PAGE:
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Whats the best kit helicopter?

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How many passengers do you want to carry? The mosquito air looks like it would be fun if you're looking for a single seater to fly around the yard. They claim there is more inertia in the blades then an r22. I don't know if its true.

 

ironranger

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I looked at three different kits presently on the market. The Rotorway, Mini 500 and the safari. As far as I can see, the Safari seems to be the best one out there. On Barnstormers.com and Ebay, there are always Mini 500's and Rotorways showing up with very few hours. You almost never see a Safari. Plus I haven't seen an accident report on one either. Just my opinion, as I have yet to start looking very hard to get started on a kit helicopter.

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www.vertical-aviation.com/

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www.vertical-aviation.com/

My vote would have to be for the Hummingbird 260L from Vertical Aviation Technologies

 

Pretty neat bit of gear - check out the newly posted assembly photos on their web site.

 

Copter_Pilot_01

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I fly 80 hours a month in RotorWays. Show me a Safari or ANY other kit helicopter that does that.

 

So, I would say a RotorWay is the best kit out there. Of course they have their issues but as far as having a real flyable helicopter when you are done . . . look no further.

 

It has a great main rotor system with relatively high intertia and a very sturdy design. It's hard to hurt the main rotor system in a rotorway. It flies great. I can do any normal manuver that any other heli can do. Maintenance is relatively easy and generally less than a Schweizer but more than a R22.

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I fly 80 hours a month in RotorWays. Show me a Safari or ANY other kit helicopter that does that.

 

So, I would say a RotorWay is the best kit out there. Of course they have their issues but as far as having a real flyable helicopter when you are done . . . look no further.

 

It has a great main rotor system with relatively high intertia and a very sturdy design. It's hard to hurt the main rotor system in a rotorway. It flies great. I can do any normal manuver that any other heli can do. Maintenance is relatively easy and generally less than a Schweizer but more than a R22.

 

How much $$$ are those Rotorway kits? They look nice, but I don't feel like calling somebody. Why benefits do they have over buying a used r22? Is it just the fun of putting it together?

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My vote, Helicycle! Check out the video section on the homepage. The Helicycle was designed by the same man that came up with the Rotorway design, B.J. Schramm . It also has a driveshaft not belts, to the tailrotor.

 

Helicycle Turbine

 

Helicycle Home

 

 

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Hummingbird or the Rotorway with half the cost and half the seats.

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I fly 80 hours a month in RotorWays. Show me a Safari or ANY other kit helicopter that does that.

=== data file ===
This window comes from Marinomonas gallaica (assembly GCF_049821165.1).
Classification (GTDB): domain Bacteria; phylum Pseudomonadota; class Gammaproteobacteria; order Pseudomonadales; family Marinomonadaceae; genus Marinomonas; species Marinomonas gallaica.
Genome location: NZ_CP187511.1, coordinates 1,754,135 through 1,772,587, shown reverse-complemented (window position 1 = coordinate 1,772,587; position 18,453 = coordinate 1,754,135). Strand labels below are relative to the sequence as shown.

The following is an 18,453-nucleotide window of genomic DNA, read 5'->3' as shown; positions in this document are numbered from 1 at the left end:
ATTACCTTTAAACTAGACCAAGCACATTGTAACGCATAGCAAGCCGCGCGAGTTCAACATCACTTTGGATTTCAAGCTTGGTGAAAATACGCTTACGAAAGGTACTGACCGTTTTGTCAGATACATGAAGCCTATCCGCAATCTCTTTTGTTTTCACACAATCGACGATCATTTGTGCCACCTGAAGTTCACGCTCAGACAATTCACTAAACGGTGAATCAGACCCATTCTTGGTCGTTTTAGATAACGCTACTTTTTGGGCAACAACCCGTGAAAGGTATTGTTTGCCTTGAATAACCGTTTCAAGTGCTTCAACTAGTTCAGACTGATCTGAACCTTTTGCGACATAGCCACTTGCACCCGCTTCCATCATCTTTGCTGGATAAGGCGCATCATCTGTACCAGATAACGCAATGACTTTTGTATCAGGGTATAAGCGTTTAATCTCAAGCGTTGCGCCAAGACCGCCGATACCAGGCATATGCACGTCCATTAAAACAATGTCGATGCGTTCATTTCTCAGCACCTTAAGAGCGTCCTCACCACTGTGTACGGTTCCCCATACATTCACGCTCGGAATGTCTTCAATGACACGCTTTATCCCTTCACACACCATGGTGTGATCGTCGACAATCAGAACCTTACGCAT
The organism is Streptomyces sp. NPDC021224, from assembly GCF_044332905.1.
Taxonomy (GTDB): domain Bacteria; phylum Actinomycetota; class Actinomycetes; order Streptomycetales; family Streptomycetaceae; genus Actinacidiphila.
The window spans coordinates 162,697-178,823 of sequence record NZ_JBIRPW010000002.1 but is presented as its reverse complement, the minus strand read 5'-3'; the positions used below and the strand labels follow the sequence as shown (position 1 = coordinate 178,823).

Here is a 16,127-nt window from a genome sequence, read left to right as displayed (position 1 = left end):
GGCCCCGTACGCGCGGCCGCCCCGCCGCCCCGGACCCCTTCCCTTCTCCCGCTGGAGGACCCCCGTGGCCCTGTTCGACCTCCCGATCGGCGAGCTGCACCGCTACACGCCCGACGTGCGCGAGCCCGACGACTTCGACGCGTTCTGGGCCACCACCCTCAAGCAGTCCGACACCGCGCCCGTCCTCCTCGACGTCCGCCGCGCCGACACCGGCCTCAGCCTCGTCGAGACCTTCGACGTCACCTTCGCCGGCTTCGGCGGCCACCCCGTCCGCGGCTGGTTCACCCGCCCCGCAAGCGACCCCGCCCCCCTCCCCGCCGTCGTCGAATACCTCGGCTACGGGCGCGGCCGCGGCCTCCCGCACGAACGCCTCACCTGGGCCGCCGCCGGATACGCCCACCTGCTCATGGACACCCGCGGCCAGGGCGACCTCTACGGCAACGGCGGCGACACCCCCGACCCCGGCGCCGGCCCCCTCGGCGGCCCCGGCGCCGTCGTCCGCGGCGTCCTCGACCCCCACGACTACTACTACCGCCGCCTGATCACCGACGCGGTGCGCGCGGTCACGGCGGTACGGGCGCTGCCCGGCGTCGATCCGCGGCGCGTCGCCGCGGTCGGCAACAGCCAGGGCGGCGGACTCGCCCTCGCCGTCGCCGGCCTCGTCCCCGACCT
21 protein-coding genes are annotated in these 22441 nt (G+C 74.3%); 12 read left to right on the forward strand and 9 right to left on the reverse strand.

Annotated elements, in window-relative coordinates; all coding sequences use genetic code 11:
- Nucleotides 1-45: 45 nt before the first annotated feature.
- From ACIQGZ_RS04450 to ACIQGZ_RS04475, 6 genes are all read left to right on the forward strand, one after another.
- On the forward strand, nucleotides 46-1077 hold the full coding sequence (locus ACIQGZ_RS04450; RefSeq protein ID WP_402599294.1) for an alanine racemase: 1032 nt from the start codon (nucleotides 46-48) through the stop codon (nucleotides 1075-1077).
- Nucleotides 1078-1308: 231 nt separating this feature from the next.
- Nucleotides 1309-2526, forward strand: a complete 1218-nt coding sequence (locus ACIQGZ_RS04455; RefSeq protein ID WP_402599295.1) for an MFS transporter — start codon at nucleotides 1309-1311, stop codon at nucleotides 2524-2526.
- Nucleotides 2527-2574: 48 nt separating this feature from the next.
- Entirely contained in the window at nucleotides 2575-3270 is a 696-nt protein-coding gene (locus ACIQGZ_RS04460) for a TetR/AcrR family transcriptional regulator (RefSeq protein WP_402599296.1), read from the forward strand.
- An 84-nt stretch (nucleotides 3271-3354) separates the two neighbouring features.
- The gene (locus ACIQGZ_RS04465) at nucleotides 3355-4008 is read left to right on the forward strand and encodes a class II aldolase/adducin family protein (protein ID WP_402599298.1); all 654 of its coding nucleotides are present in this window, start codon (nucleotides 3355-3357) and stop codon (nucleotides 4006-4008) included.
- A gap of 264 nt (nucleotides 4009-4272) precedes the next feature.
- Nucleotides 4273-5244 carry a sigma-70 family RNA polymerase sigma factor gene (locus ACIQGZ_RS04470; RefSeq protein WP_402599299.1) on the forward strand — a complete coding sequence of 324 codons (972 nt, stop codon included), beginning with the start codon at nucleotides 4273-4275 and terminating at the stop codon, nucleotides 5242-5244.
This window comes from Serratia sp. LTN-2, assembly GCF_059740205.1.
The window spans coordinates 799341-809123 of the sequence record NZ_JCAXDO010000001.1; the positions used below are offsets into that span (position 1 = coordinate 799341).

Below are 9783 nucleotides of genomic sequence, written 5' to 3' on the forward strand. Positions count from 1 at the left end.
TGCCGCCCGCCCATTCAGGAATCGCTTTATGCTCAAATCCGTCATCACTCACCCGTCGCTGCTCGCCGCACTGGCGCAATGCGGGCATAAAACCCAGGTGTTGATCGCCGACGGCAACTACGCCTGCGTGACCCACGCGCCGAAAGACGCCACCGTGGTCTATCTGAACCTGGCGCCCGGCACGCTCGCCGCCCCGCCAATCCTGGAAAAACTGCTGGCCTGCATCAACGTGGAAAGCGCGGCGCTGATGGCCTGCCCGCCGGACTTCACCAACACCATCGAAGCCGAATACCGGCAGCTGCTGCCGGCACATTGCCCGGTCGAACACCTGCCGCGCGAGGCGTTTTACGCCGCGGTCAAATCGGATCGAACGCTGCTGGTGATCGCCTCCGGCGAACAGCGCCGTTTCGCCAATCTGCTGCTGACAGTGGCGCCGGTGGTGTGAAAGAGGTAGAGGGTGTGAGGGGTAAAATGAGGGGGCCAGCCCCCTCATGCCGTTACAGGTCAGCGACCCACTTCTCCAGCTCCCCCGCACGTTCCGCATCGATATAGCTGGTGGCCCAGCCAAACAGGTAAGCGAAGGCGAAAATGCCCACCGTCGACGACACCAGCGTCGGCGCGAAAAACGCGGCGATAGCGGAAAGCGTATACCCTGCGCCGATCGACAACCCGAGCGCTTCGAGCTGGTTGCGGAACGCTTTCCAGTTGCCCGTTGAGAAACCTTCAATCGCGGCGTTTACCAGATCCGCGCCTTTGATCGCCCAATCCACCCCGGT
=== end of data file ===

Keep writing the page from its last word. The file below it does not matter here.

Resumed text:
So, I would say a RotorWay is the best kit out there. Of course they have their issues but as far as having a real flyable helicopter when you are done . . . look no further.

 

It has a great main rotor system with relatively high intertia and a very sturdy design. It's hard to hurt the main rotor system in a rotorway. It flies great. I can do any normal manuver that any other heli can do. Maintenance is relatively easy and generally less than a Schweizer but more than a R22.

 

I would be interested in picking your brain about that. I have been looking at buying either a kit or a semi-completed 162 for commuting. The traffic is horrible where I live (DC Metro) I live about 1.5 hours from my office. We have a heliport at the office and I would like to use it to commute to work on semi CAVU days. We own the building so getting permission would not be a problem. I'll PM you my contact info.

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My vote, Helicycle! Check out the video section on the homepage. The Helicycle was designed by the same man that came up with the Rotorway design, B.J. Schramm . It also has a driveshaft not belts, to the tailrotor.

 

Helicycle Turbine

B.J. Schramm's Helicycle !

 

B.J. Schramm also started Rotoway helicopters, So he has a good design background and has worked on power plants for both Solor and Rotorway. If your looking for a single place helicopter this is the unit you want at around 37k New !

 

If your looking for more than One seat, Keep looking ! they only have the one seater out !

 

 

I own a Rotoway exec. its a nice unit for the cost. My Dad got it almost a year ago for 42 thousand, It came with extra blades and a extra power plant.

 

If your going to invest in A home built learn everything you can about the process. I like Rotoway as they have a school that

teaches you every step of the build process and a good instruction DVD and on paper. they have phone numbers and a list of people who have helped in construction and love to help you out when your unsure about direction. Its the best of the home built helicopter kits out !

~LD